Averages are very important as we use it to figure our income per mile and our cost per mile. An average is a finite number and not a range. When you ask someone “what is their average fuel mileage”? The reply is often given in a range. For example they might tell you that they get 6.5 mpg to 7.5 mpg. This is not exactly the answer to the question. An average will be a number and not a range. The answer will be an exact number such as 6.8 or 7.1 etc…
Averages also become important when you order a new truck. This is because questions such as “what speed do you plan to run”? and weight is a critical issue to be discussed. The question in regards to operating speed is often answered with the maximum speed in which you plan to operate. While knowing your maximum speed and its importance, it’s also vital to know your average speed. This can be found by running a detailed engine report. The report will not only give you the lifetime average speed but also monthly and daily averages as well. Knowing your average here is very important in regards to maximum fuel efficiency. You want to excel at your average and be able to do the maximum well. If you set up a truck to excel at the maximum speed, your overall average will most likely suffer. Typically, I add two to three miles per hour to the averages on the report as to account for my in town and traffic jam mileage.
In regards to the gross vehicle weight, the most common answer that drivers will give to a truck salesperson is 80,000lbs. This number is most likely the maximum gross vehicle weight that they plan to achieve. It’s important to know this number as the truck needs to have the capability of handling 80,000 lbs. from a safety and durability standpoint. However, the crucial number from an efficiency standpoint once again will be your average weight. To figure out your average gross vehicle weight requires a bit more homework than figuring out your average speed. You will need to know your total amount of empty miles as well as your loaded miles. For example, in some tanker operations there is 50% empty miles. The tanker truck may go one direction at 80,000lbs and be only 30,000 lbs. empty traveling back to the terminal. By adding the 80,000lbs and the 30,000lbs together will equal a total of 110,000lbs. If you divide these by two, this will give you an average gvw of 55,000lbs. I used the tanker example for two reasons. The first being that it was simple math to demonstrate. The second being many tanker operations opt for smaller engines to reduce their weight and increase their payload. I don’t often get held up by tanker trucks on the road and therefore their formula seems to work quite well.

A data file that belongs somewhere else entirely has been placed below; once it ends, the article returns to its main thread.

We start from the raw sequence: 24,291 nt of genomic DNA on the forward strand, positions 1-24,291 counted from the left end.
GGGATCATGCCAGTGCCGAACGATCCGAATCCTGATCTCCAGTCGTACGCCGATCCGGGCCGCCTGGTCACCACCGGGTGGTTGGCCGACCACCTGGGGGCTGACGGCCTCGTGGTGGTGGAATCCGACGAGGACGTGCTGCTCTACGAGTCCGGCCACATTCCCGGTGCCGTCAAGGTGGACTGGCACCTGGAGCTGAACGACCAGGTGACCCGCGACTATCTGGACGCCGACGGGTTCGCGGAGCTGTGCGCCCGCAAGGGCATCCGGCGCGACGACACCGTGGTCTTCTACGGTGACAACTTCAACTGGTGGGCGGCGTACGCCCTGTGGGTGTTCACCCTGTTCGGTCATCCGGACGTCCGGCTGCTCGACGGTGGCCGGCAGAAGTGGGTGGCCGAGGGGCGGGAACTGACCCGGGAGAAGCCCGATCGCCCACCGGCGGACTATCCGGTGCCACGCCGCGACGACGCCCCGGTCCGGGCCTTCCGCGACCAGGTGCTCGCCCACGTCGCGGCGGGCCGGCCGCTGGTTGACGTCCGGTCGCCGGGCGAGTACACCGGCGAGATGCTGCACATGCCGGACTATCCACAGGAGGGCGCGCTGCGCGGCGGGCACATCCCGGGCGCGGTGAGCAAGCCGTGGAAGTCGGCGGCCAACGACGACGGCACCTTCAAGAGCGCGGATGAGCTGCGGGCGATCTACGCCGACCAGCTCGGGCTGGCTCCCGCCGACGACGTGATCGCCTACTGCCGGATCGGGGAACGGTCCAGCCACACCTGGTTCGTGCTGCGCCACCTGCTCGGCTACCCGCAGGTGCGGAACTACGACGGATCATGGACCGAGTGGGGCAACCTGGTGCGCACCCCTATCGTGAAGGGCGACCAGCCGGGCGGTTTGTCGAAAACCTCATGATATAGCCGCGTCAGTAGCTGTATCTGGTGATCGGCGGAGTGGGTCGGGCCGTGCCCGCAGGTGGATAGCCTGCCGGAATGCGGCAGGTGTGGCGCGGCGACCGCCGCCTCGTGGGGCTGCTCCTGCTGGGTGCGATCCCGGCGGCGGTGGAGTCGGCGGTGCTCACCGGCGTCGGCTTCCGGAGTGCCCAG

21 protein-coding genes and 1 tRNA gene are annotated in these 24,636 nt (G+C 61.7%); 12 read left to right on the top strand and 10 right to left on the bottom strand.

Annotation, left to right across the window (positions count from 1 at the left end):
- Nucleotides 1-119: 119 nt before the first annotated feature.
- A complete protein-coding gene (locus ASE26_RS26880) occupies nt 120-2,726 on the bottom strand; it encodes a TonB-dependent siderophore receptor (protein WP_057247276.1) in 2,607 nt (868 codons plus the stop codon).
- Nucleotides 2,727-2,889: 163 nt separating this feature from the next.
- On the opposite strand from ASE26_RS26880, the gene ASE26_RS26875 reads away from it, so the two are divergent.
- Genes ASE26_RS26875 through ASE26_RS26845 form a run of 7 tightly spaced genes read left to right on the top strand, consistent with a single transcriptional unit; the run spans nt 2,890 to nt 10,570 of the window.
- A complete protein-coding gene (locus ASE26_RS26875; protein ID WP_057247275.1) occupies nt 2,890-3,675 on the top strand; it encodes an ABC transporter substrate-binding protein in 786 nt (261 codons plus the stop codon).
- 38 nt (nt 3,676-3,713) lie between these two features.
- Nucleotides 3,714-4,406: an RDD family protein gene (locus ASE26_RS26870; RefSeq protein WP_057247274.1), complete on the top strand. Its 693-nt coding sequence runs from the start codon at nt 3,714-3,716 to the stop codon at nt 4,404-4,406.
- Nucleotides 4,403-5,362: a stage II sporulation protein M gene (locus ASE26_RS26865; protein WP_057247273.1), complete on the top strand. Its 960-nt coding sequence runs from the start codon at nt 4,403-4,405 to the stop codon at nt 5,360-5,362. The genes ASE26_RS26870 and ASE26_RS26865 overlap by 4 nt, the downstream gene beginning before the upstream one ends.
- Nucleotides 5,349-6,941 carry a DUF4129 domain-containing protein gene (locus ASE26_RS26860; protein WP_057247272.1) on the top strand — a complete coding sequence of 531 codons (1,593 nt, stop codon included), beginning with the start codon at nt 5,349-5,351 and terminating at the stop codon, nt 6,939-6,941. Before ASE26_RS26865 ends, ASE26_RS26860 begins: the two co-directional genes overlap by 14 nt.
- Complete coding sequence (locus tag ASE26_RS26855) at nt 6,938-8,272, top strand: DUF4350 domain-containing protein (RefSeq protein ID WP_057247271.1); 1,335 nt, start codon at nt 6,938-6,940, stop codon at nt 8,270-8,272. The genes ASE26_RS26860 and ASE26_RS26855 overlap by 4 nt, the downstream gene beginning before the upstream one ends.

Finally, the grade changes of terrain in which you travel are also an important factor in figuring out what components you want to order on the truck. If you are going to run a dedicated route, your dealer can run a computer simulated report using different components. If you are running 48 states on irregular routes, this would prove difficult to simulate. Instead, my way of looking at this is in the fact that most of our country is flat and where it isn’t flat the other half is downhill. The reason I say this is so that you don’t put too much emphasis on getting up over the mountain as it is a small portion of your total operation.
I hope that this helps anyone who may be ordering a new or choosing a used truck. This formula has served me well over the years in the operation of my business.